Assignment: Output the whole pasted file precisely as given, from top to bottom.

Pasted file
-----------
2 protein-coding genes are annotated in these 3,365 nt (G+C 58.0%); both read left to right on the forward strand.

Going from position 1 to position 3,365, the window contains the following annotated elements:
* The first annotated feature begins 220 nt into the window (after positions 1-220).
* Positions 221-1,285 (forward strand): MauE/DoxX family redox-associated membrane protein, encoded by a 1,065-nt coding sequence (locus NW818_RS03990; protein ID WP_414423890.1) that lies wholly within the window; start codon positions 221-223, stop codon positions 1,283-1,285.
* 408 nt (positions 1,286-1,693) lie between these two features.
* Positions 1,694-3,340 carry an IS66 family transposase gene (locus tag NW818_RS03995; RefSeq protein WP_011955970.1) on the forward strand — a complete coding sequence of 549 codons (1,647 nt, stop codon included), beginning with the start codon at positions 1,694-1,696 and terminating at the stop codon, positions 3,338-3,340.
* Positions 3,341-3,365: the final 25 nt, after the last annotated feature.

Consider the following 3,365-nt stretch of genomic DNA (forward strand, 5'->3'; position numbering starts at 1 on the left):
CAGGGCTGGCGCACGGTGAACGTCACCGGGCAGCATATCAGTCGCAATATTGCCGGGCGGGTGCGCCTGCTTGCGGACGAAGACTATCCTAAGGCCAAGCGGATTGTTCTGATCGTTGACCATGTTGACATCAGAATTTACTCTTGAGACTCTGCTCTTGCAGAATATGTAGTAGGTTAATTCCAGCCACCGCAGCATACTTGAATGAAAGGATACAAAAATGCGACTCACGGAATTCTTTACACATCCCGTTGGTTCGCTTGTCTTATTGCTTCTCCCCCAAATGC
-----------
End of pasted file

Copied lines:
2 protein-coding genes are annotated in these 3,365 nt (G+C 58.0%); both read left to right on the forward strand.

Going from position 1 to position 3,365, the window contains the following annotated elements:
* The first annotated feature begins 220 nt into the window (after positions 1-220).
* Positions 221-1,285 (forward strand): MauE/DoxX family redox-associated membrane protein, encoded by a 1,065-nt coding sequence (locus NW818_RS03990; protein ID WP_414423890.1) that lies wholly within the window; start codon positions 221-223, stop codon positions 1,283-1,285.
* 408 nt (positions 1,286-1,693) lie between these two features.
* Positions 1,694-3,340 carry an IS66 family transposase gene (locus tag NW818_RS03995; RefSeq protein WP_011955970.1) on the forward strand — a complete coding sequence of 549 codons (1,647 nt, stop codon included), beginning with the start codon at positions 1,694-1,696 and terminating at the stop codon, positions 3,338-3,340.
* Positions 3,341-3,365: the final 25 nt, after the last annotated feature.

Consider the following 3,365-nt stretch of genomic DNA (forward strand, 5'->3'; position numbering starts at 1 on the left):
CAGGGCTGGCGCACGGTGAACGTCACCGGGCAGCATATCAGTCGCAATATTGCCGGGCGGGTGCGCCTGCTTGCGGACGAAGACTATCCTAAGGCCAAGCGGATTGTTCTGATCGTTGACCATGTTGACATCAGAATTTACTCTTGAGACTCTGCTCTTGCAGAATATGTAGTAGGTTAATTCCAGCCACCGCAGCATACTTGAATGAAAGGATACAAAAATGCGACTCACGGAATTCTTTACACATCCCGTTGGTTCGCTTGTCTTATTGCTTCTCCCCCAAATGC